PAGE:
John Ferguson grew up around old Hastings Park in Vancouver, BC, following his father and uncle, both Thoroughbred horsemen, to the track, and spending most of his summers working in the backstretch.
When Ferguson was firmly entrenched as an NHL player with the Montreal Canadians, he became a fixture at Blue Bonnets Raceway, one of Canada’s premiere harness tracks at that time.
Ferguson ventured into harness horse ownership in the early 70s when Del MacTavish Sr. and Roger White drafted him into an ownership team with a trotter called Harlan Marv, who would go on to be a star.
Ferguson later teamed up with the Stall Family in forming Double Two Ranch and they campaigned horses such as Keystone Sandra and Comet Angus. Keystone Sandra came within a nose of beating Handle With Care in the Betsy Ross Stakes at Yonkers Raceway in New York. Comet Angus won the Jockey Club Futurity at Garden City.
Later, heeding the advice of prominent Breeder Elgin Armstrong, Ferguson would purchase fillies with breeding potential. He immersed himself in the market, at one point owning 13 mares and nine foals at Hanover Shoe Farms. He eventually sold most of the mares except Lady Kin Hanover, the dam of Merger, which Ferguson bred. Merger was syndicated at the age of two for over $8 million and age three won the Little Brown Jug.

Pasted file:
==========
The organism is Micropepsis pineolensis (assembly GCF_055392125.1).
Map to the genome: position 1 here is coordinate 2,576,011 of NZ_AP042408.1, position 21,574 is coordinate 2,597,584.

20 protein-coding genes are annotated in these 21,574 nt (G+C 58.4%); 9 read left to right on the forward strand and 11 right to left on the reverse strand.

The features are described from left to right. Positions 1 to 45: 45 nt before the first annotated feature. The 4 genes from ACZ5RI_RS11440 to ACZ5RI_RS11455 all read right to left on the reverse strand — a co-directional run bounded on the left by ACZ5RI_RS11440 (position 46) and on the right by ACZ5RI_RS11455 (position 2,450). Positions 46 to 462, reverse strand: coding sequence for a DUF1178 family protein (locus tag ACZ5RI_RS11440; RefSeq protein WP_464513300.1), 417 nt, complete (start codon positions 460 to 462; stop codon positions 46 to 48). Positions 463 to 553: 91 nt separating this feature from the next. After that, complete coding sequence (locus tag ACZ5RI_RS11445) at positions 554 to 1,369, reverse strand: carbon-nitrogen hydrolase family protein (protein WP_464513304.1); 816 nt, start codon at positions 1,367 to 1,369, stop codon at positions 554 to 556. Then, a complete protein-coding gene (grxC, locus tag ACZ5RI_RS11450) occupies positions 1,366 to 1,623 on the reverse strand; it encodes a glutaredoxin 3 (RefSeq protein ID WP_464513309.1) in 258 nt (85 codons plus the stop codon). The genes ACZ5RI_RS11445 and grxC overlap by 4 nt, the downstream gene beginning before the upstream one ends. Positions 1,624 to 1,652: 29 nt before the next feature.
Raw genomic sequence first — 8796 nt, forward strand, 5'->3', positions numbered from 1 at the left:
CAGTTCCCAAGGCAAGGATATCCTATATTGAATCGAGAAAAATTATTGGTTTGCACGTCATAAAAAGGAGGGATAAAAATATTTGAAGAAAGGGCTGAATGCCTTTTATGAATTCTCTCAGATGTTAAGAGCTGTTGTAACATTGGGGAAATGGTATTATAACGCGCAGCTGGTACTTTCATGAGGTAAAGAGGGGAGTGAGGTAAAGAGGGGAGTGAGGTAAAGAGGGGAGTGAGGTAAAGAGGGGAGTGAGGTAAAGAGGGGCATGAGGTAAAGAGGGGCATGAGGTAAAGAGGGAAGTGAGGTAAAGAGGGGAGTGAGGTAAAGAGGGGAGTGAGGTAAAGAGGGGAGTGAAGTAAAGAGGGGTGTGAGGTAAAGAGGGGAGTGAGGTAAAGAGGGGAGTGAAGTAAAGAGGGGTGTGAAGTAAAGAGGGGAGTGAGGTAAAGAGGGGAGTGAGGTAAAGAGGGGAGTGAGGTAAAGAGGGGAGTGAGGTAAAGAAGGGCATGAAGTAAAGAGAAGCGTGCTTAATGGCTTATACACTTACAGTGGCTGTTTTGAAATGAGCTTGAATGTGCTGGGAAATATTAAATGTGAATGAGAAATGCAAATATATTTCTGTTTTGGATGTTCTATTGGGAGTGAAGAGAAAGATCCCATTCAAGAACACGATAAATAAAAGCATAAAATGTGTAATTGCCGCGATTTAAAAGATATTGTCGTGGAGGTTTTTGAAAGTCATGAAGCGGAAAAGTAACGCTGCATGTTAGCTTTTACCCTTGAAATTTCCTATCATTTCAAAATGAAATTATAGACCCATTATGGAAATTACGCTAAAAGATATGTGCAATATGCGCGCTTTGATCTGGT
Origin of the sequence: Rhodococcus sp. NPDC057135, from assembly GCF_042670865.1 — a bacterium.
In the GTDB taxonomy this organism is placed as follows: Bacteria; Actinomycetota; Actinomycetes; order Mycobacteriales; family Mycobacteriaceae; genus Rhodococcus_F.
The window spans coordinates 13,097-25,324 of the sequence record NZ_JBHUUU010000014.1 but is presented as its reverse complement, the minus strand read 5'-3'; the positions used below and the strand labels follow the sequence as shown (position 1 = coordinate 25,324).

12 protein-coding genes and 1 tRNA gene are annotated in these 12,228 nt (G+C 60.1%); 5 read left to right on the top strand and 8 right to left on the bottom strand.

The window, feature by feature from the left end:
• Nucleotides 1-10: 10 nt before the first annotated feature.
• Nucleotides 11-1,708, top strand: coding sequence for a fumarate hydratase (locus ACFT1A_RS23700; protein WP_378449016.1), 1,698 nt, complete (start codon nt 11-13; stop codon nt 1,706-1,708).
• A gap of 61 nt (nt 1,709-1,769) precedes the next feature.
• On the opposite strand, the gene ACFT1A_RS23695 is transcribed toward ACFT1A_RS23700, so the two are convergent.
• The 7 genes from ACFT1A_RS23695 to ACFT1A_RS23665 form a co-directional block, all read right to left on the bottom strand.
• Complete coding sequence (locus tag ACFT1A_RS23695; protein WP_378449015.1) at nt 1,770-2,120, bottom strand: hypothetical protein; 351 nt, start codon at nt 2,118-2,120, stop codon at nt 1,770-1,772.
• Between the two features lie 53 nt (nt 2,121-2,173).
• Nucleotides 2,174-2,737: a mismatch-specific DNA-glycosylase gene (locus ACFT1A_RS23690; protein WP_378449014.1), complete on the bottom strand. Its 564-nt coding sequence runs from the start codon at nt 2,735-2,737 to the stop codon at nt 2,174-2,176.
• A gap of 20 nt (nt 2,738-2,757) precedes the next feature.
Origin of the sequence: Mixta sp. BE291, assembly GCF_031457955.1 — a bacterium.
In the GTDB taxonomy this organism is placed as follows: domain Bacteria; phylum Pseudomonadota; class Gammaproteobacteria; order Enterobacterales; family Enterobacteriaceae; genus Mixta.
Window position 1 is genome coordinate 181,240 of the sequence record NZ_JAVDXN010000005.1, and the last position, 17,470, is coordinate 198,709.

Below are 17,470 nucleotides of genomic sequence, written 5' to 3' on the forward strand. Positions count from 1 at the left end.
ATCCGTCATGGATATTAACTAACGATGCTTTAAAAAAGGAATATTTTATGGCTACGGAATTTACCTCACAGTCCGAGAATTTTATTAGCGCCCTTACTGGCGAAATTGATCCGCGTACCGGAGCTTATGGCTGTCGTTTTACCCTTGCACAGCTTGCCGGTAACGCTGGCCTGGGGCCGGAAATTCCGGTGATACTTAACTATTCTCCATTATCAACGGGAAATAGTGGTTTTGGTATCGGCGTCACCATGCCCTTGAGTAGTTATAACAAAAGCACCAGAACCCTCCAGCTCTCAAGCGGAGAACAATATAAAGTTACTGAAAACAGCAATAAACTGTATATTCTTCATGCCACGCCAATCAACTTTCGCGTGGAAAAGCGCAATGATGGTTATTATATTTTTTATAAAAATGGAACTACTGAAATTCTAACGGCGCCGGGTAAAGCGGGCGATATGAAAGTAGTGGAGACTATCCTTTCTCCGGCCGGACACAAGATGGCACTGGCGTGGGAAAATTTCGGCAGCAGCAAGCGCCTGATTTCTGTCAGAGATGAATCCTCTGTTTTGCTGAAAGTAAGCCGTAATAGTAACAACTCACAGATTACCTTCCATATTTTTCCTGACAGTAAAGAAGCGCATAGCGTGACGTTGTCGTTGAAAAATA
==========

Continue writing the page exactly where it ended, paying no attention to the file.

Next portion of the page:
As an owner Ferguson’s best horse was Hardie Hanover, a winner of stakes events such as the Fan Hanover and Breeders Crown and over $718,000 in purse money. She was voted Canada’s Three-Year-Old Pacing Filly of the Year in 1994. Other horses he owned included Stand And Deliver, Caught My Eye, Armbro Income and Carlys Table.
After retiring from hockey, Ferguson became President and Chief Executive Officer of Windsor Raceway and was an enthusiastic participant in any promotion that benefitted harness racing. He was also one of the driving forces behind the formation of the Canadian Horse Racing Hall of Fame, and assisted with researching and writing the by-laws.